Thinking about the book’s key message around the growth mindset in the context of software testing, it strikes me that much of the testing industry is actually stuck in a fixed mindset and the benefits of continuous learning and growth are not as valued as they could be. The idea of certifications in testing doesn’t help with this (although you could argue there is learning involved in attaining them), especially when you can take an exam to become an “Expert” level tester.

It’s personally very rewarding to be active in a part of the testing community that does genuinely value learning and growth (that’s the context-driven testing community) and where having “a bottomless trunk full of strategies [and] allies in learning” are the norm.

The way we say things matters

This lovely little piece of mis-translation came through my Twitter feed over the weekend (originally from Sheenagh Pugh):


I am reliably informed by team mates in our Zhuhai office that a better translation would read “Keep off the grass”, but the wording as it is makes for a much nicer message I think. (For a much more in-depth look at this translation problem, check out the post on this very topic on the Language Log.)

This got me thinking about the way we express ourselves as testers. We’re often the bringers of bad news and choosing how to express that information to our stakeholders can make a huge difference to how both the individual tester and the profession of testing is perceived.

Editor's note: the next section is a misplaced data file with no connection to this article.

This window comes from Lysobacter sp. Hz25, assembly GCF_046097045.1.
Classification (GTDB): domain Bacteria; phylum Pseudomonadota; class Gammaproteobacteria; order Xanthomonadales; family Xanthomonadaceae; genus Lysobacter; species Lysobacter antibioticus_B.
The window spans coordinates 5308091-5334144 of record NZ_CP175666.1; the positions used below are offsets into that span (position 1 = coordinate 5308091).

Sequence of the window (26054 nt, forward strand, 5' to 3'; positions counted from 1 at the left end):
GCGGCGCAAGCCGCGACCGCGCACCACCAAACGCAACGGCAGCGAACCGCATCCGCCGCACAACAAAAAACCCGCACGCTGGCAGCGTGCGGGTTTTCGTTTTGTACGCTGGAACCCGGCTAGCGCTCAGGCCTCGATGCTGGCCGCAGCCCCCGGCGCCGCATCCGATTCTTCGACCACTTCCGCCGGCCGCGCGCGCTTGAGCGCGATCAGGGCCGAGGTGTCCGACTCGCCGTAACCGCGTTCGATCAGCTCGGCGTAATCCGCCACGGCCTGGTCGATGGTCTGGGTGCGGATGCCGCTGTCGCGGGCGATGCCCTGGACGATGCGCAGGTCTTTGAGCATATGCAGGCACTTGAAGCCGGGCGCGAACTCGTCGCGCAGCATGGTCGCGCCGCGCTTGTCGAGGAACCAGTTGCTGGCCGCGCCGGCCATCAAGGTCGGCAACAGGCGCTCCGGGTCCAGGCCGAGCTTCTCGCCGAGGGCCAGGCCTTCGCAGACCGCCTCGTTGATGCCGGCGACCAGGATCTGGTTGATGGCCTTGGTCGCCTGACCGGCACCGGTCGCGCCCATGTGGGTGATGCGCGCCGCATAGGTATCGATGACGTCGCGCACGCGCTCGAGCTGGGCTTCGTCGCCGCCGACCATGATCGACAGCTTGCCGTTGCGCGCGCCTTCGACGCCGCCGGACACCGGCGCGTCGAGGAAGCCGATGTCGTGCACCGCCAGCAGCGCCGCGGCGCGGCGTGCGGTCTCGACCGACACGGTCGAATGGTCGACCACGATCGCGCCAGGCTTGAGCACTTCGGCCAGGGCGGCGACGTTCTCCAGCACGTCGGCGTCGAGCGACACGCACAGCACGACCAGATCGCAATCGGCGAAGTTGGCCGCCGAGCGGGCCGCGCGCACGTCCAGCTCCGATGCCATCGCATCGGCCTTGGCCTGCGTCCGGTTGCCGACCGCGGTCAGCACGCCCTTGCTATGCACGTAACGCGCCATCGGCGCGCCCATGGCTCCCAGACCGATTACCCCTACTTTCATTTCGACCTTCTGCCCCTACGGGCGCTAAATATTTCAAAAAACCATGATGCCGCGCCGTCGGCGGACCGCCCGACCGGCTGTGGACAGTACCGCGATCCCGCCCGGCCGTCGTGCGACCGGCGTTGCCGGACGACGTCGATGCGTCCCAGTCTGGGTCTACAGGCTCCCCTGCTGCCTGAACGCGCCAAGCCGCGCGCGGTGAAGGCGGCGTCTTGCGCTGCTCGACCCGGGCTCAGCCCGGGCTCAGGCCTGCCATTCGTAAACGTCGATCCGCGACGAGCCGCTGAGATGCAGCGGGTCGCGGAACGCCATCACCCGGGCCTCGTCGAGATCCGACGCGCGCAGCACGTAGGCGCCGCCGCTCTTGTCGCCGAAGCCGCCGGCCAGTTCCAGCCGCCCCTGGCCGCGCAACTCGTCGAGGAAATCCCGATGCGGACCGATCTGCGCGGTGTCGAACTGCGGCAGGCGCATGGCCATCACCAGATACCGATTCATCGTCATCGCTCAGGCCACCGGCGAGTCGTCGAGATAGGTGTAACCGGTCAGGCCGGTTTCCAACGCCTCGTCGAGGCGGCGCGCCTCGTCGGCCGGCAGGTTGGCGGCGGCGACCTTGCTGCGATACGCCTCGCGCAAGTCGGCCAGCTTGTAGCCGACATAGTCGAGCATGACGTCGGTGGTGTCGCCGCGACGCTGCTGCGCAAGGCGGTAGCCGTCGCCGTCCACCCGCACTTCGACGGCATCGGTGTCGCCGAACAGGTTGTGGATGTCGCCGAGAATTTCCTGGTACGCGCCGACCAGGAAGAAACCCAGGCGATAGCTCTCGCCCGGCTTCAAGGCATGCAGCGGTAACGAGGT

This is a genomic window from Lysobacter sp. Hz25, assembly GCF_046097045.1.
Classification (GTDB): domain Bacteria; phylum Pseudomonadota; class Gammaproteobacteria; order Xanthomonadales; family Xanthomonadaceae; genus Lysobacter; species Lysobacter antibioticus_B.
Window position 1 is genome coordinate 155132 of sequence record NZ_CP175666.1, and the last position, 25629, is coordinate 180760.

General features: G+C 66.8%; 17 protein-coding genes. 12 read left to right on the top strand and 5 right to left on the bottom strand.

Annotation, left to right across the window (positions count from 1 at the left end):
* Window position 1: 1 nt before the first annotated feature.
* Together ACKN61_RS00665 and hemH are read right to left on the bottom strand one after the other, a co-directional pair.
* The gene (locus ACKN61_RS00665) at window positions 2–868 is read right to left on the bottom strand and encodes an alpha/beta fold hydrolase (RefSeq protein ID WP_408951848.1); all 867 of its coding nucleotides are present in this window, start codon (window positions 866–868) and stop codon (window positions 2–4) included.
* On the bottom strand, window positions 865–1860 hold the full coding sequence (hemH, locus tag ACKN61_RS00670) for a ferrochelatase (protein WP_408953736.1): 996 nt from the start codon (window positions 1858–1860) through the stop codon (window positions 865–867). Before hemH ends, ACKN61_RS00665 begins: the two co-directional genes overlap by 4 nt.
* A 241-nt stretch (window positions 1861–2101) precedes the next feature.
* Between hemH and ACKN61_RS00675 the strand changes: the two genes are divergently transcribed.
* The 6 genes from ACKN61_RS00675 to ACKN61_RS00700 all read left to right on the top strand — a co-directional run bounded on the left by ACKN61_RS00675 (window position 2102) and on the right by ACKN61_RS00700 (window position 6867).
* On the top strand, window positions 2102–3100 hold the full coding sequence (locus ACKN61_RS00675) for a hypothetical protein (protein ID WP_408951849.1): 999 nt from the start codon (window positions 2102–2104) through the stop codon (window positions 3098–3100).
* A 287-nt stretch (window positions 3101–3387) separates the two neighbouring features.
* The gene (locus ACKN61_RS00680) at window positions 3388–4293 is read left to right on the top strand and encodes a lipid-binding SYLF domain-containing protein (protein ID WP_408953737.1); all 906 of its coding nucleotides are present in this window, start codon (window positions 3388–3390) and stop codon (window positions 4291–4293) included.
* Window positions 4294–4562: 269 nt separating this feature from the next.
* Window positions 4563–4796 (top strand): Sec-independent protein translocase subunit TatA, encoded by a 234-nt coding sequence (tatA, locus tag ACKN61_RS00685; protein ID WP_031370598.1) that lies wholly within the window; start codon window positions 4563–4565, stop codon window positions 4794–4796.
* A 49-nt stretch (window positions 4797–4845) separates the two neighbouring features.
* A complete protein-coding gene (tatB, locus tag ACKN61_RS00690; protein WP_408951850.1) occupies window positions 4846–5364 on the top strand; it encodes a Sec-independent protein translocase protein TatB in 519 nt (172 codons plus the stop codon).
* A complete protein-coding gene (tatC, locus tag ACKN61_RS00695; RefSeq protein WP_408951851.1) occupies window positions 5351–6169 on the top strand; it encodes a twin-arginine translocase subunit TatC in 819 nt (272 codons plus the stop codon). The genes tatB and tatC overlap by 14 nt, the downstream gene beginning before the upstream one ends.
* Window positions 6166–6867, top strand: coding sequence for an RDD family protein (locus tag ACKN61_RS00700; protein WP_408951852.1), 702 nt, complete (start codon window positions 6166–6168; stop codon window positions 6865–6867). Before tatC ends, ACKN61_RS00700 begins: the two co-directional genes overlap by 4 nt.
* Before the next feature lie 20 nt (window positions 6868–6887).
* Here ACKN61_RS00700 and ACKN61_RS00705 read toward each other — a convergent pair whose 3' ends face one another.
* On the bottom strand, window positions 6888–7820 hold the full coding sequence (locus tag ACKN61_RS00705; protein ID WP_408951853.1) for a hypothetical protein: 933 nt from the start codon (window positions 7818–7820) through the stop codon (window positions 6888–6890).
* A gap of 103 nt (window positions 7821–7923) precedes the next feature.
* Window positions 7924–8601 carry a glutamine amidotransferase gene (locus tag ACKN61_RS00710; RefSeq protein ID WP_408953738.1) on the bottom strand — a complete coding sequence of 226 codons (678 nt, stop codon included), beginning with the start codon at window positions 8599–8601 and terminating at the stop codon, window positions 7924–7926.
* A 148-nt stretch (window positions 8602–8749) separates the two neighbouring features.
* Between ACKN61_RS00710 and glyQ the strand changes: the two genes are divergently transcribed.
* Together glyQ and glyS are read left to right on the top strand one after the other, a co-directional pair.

I’ve been reading recently about interactional expertise (Collins and Evans) and emotional intelligence and I think these are subjects that testers need to be familiar with to help them interact with their varied stakeholders in more effective ways. While writing good defect reports is still an essential (and overlooked) skill, the ability to communicate with stakeholders more generally is becoming more and more important especially in agile teams, so I’m sure that developing these skills will elevate testers within their teams and help to make them the valued team members they really should be.

(And, while I’m here, I strongly recommend that you grab yourself a copy of the latest Status Quo album, called “Aquostic“. This is the band’s first all acoustic effort and has just charted in the UK at number 5, not bad for a band in its sixth decade!)

Release decisions and marshmallows

The Stanford “marshmallow experiment” was a series of studies on delayed gratification led by psychologist Walter Mischel, in the late ’60s and early ’70s. A recent revisiting of this experiment can be seen in this short video and, whether you believe in the claims of follow-up studies or not, it’s interesting to watch the different behaviours of different kids (even the difference between two twin boys in this regard).

I was working on a presentation about thinking of testing as being an information service provider when this video came to my attention (thanks to my wife). It got me thinking about the people who make release decisions for the software we work on.

We can provide one marshmallows worth of valuable product information right now and you can release based on that information. Or, we can spend some more time doing really good testing and then give you two marshmallows worth of information, to make an even more informed release decision!

The problem with this analogy is that neither marshmallow necessarily tastes very good – and the second one is likely to taste worse than the first, right?!

Anyway, maybe just give your business folks a marshmallow anyway, it might just make their day.